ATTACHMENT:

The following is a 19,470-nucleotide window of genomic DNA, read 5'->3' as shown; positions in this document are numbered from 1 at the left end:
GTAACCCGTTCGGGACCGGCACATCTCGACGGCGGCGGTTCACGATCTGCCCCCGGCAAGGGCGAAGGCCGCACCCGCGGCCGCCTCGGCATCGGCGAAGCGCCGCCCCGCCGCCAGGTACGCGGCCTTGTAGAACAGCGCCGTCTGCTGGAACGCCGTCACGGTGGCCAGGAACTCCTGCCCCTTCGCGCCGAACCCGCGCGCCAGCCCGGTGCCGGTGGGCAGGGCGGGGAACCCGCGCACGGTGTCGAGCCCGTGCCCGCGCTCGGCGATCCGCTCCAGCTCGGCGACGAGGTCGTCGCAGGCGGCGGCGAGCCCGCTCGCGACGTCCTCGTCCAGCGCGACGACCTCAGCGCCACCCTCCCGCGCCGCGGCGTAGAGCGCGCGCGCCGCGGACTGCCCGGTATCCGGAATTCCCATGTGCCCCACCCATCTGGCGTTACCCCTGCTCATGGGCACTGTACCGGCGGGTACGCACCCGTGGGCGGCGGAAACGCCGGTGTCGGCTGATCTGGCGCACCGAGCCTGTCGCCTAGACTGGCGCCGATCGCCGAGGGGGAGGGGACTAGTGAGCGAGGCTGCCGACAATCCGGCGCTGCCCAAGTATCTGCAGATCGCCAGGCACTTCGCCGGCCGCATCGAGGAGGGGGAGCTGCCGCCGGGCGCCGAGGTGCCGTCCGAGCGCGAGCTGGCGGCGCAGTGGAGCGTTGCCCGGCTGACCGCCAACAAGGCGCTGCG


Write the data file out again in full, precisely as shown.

The following is a 19,470-nucleotide window of genomic DNA, read 5'->3' as shown; positions in this document are numbered from 1 at the left end:
GTAACCCGTTCGGGACCGGCACATCTCGACGGCGGCGGTTCACGATCTGCCCCCGGCAAGGGCGAAGGCCGCACCCGCGGCCGCCTCGGCATCGGCGAAGCGCCGCCCCGCCGCCAGGTACGCGGCCTTGTAGAACAGCGCCGTCTGCTGGAACGCCGTCACGGTGGCCAGGAACTCCTGCCCCTTCGCGCCGAACCCGCGCGCCAGCCCGGTGCCGGTGGGCAGGGCGGGGAACCCGCGCACGGTGTCGAGCCCGTGCCCGCGCTCGGCGATCCGCTCCAGCTCGGCGACGAGGTCGTCGCAGGCGGCGGCGAGCCCGCTCGCGACGTCCTCGTCCAGCGCGACGACCTCAGCGCCACCCTCCCGCGCCGCGGCGTAGAGCGCGCGCGCCGCGGACTGCCCGGTATCCGGAATTCCCATGTGCCCCACCCATCTGGCGTTACCCCTGCTCATGGGCACTGTACCGGCGGGTACGCACCCGTGGGCGGCGGAAACGCCGGTGTCGGCTGATCTGGCGCACCGAGCCTGTCGCCTAGACTGGCGCCGATCGCCGAGGGGGAGGGGACTAGTGAGCGAGGCTGCCGACAATCCGGCGCTGCCCAAGTATCTGCAGATCGCCAGGCACTTCGCCGGCCGCATCGAGGAGGGGGAGCTGCCGCCGGGCGCCGAGGTGCCGTCCGAGCGCGAGCTGGCGGCGCAGTGGAGCGTTGCCCGGCTGACCGCCAACAAGGCGCTGCG